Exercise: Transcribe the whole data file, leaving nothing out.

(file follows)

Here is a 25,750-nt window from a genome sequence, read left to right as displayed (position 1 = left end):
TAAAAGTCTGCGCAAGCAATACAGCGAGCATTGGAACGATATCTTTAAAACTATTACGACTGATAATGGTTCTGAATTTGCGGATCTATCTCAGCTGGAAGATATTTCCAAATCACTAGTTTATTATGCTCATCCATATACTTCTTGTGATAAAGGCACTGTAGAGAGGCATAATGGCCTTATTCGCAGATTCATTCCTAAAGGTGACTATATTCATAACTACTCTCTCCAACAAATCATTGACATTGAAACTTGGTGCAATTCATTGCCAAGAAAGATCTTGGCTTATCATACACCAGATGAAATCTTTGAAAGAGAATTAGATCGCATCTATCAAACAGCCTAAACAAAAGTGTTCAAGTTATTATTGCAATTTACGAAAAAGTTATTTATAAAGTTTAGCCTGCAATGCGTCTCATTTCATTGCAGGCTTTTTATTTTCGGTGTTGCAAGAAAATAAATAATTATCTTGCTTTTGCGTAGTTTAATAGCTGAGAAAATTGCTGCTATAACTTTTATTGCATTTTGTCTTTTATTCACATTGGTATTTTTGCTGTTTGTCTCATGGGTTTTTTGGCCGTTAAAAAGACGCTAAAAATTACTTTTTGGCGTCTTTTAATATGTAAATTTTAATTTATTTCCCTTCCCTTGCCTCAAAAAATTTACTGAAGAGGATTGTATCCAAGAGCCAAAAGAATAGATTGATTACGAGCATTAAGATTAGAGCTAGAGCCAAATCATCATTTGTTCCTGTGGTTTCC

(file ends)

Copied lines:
Here is a 25,750-nt window from a genome sequence, read left to right as displayed (position 1 = left end):
TAAAAGTCTGCGCAAGCAATACAGCGAGCATTGGAACGATATCTTTAAAACTATTACGACTGATAATGGTTCTGAATTTGCGGATCTATCTCAGCTGGAAGATATTTCCAAATCACTAGTTTATTATGCTCATCCATATACTTCTTGTGATAAAGGCACTGTAGAGAGGCATAATGGCCTTATTCGCAGATTCATTCCTAAAGGTGACTATATTCATAACTACTCTCTCCAACAAATCATTGACATTGAAACTTGGTGCAATTCATTGCCAAGAAAGATCTTGGCTTATCATACACCAGATGAAATCTTTGAAAGAGAATTAGATCGCATCTATCAAACAGCCTAAACAAAAGTGTTCAAGTTATTATTGCAATTTACGAAAAAGTTATTTATAAAGTTTAGCCTGCAATGCGTCTCATTTCATTGCAGGCTTTTTATTTTCGGTGTTGCAAGAAAATAAATAATTATCTTGCTTTTGCGTAGTTTAATAGCTGAGAAAATTGCTGCTATAACTTTTATTGCATTTTGTCTTTTATTCACATTGGTATTTTTGCTGTTTGTCTCATGGGTTTTTTGGCCGTTAAAAAGACGCTAAAAATTACTTTTTGGCGTCTTTTAATATGTAAATTTTAATTTATTTCCCTTCCCTTGCCTCAAAAAATTTACTGAAGAGGATTGTATCCAAGAGCCAAAAGAATAGATTGATTACGAGCATTAAGATTAGAGCTAGAGCCAAATCATCATTTGTTCCTGTGGTTTCC